This page provides some notes on steps taken to make users that visit it safer.
Since this page serves only static content, lacks any user sensitive data, and does not contain run any server side code, the main threats involve:
Compromising the integrity of the materials served, tampering contents.
Eavesdropping traffic, violating the confidentiality of the users visiting it.
Availability is not considered a major issue as the static content is protected against application layer DoS attacks. Network layer protections might be considered in future.
The web sever is configured to server encrypted traffic only. HTTP is redirected to port 443, where the content is served using TLS-1.2. Earlier versions such as SSL 2.0, SSL 3.0 have been disabled to avoid POODLE, BEAST, and downgrading attacks. The certificated has been issued by Let's Encrypt CA.
The key exchange algorithms supported to establish the session key used during transmission are Diffie-Hellman and the elliptic-curve variant. The previous algorithms provide a very interesting cryptography property; The parties involved can establish a shared secret without having to transmit the key. This allows perfect forward secrecy. An adversary capturing and analyzing the traffic, won't be able to decrypt the data, even after compromising the private key of the server. Diffie-Hellman prime numbers of 4096 have been pre-generated to increase encryption robsutness.
Once the key has been established, the ciphers supported to encrypt the traffic are Advanced Encryption Standard (AES) 256 bits. This is considered safe enough, as there is no known attack better than bruteforcing the entire key space.
Even though in normal circumstances users are redirected from HTTP to a HTTPS, an adversary in a position of MITM their connection, like an insecure wifi of a cafe, could tamper with the HTTP response. To mitigate this attack, guif.re uses the HTTP header Strict-Transport Security. This header instructs the browser to only load the page through HTTPS. Browser having visited once the site and seen the header will load the page through HTTPS and refuse to load the page through HTTP, even if tampering occurss. The syntax is as follows:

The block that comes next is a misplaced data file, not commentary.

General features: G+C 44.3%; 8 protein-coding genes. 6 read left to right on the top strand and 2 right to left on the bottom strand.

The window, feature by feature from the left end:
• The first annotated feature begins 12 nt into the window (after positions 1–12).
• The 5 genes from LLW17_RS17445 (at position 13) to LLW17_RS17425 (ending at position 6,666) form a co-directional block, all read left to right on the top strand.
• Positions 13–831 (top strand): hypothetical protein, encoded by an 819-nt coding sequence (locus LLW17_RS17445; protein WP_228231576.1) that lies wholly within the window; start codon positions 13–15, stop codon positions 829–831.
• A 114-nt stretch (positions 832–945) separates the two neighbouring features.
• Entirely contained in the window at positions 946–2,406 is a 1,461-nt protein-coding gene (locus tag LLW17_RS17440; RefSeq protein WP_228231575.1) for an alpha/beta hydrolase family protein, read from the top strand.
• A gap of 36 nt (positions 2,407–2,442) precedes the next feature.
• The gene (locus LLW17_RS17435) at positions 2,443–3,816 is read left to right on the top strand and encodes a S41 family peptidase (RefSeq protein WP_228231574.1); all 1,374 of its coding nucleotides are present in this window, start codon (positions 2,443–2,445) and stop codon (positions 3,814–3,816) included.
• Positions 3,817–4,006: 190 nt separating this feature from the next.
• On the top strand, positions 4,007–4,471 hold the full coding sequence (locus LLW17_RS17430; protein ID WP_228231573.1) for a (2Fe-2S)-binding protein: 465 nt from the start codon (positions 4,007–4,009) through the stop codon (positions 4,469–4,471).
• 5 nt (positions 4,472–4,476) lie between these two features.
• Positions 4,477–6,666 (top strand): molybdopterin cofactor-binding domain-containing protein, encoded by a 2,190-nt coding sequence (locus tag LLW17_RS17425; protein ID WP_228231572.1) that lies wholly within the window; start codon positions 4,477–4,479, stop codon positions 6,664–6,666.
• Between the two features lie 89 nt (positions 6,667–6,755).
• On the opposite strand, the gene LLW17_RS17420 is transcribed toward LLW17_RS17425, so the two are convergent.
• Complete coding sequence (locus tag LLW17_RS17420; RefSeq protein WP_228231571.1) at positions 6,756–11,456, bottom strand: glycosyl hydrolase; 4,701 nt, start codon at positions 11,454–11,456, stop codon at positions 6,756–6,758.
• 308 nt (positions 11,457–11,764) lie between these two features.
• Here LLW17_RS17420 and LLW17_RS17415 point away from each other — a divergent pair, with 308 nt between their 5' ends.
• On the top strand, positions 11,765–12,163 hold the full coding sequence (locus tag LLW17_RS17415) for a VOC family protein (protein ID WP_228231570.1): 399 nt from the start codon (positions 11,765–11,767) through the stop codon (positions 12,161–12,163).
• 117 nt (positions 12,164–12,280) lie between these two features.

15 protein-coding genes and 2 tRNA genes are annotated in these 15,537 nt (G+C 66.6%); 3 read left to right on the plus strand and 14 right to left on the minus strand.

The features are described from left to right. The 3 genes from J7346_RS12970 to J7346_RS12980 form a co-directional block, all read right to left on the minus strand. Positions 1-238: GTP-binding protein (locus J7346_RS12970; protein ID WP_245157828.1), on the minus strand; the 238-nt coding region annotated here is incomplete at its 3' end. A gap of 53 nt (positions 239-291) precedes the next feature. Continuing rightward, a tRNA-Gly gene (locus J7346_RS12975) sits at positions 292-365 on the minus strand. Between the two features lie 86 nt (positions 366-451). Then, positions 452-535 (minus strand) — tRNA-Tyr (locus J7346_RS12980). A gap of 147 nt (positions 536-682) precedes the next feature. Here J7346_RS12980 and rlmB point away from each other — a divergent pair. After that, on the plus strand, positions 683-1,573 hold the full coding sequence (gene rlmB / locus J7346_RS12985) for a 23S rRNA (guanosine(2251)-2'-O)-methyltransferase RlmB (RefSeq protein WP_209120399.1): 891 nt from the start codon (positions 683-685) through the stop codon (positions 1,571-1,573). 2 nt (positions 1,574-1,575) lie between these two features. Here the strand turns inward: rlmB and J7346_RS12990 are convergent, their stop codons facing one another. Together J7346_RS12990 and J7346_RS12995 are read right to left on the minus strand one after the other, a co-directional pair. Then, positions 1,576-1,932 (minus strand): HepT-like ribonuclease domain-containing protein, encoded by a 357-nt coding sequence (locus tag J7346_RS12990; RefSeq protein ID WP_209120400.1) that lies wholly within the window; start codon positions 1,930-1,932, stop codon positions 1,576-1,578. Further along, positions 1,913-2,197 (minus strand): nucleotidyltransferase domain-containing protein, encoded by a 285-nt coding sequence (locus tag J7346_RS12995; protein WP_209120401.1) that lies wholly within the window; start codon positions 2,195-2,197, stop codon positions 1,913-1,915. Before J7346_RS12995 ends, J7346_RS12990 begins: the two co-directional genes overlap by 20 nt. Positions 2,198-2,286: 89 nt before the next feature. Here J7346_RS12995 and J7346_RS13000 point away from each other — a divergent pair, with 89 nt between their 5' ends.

UI redress attacks, or Clickjacking occur when an attacker builds a malicious site that contains multiple layered iframes, one of those is the targeted domain. If a user visits the page, and clicks in the visible iframe, the click is instead happening in the targeted site, and potentially carring out uninteded actions. The countermeasure of this attack is the use the X-Frame-Options header, that instructs the browser to not load guif.re through an iframe.
Many threats arise when user-supplied data is reflected back the UI. Sometimes a user can trigger content sniffing in browsers, and trick them into thinking that an image or a document is HTML, introducing XSS vulnerabilties. To mitigte this type of issues, you can include in the response the X-Content-Type-Options to instruct the browser that the content type provided by the web server should be enforced, and not to trigger content sniffing. The syntax is as follows:
Content-Security-Policy: default-src 'none'; script-src 'self'; object-src 'none'; style-src 'self'; img-src 'self'; media-src 'none'; frame-src 'none'; font-src 'none'; connect-src 'none'; report-uri https://guif.re/report-csp
X-XSS-Protection: 1; mode=block
The browser auditor is turned on.
Cache-Control: no-cache, no-store
Caching is disabled to prevent cache poisoning attacks.
If CDN is used in the future, set up subresource integrity (SRI) to prevent the third party being compromised.
Handle bruteforce attack by Account Lockouts/timeouts, API rate limiting, IP restrictions, Fail2ban
The web server had ssh service exposed, it was getting a few hundred opportunistic password guessing attacks every day, until one Christmas afternoon someone made more than 20K attempts. Then I decided to put some mitigations in place:
First, white-list the users we want to grant SSH access to and disable password authentication. Only key-based authentication is allowed, a successful attack would need to compromise the private key, guess its password and the web server username. You can achieve that by changing in /etc/ssh/sshd_config:
Match User !youruser
I also reduce pretty much all brute force attempts by running SSH in a non-standard port and rate limiting the login attempts to four every two minutes with the following iptables rule:
# iptables -I INPUT -p tcp --dport 22 -i eth0 -m state --state NEW -m recent --set
# iptables -I INPUT -p tcp --dport 22 -i eth0 -m state --state NEW -m recent --update --seconds 120 --hitcount 4 -j DROP
This should be enough to reduce to almost zero all non-targeted attacks.
Future work involves implementing Public key certificate pinning HPKP and adding network layer DoS mitigations if needed.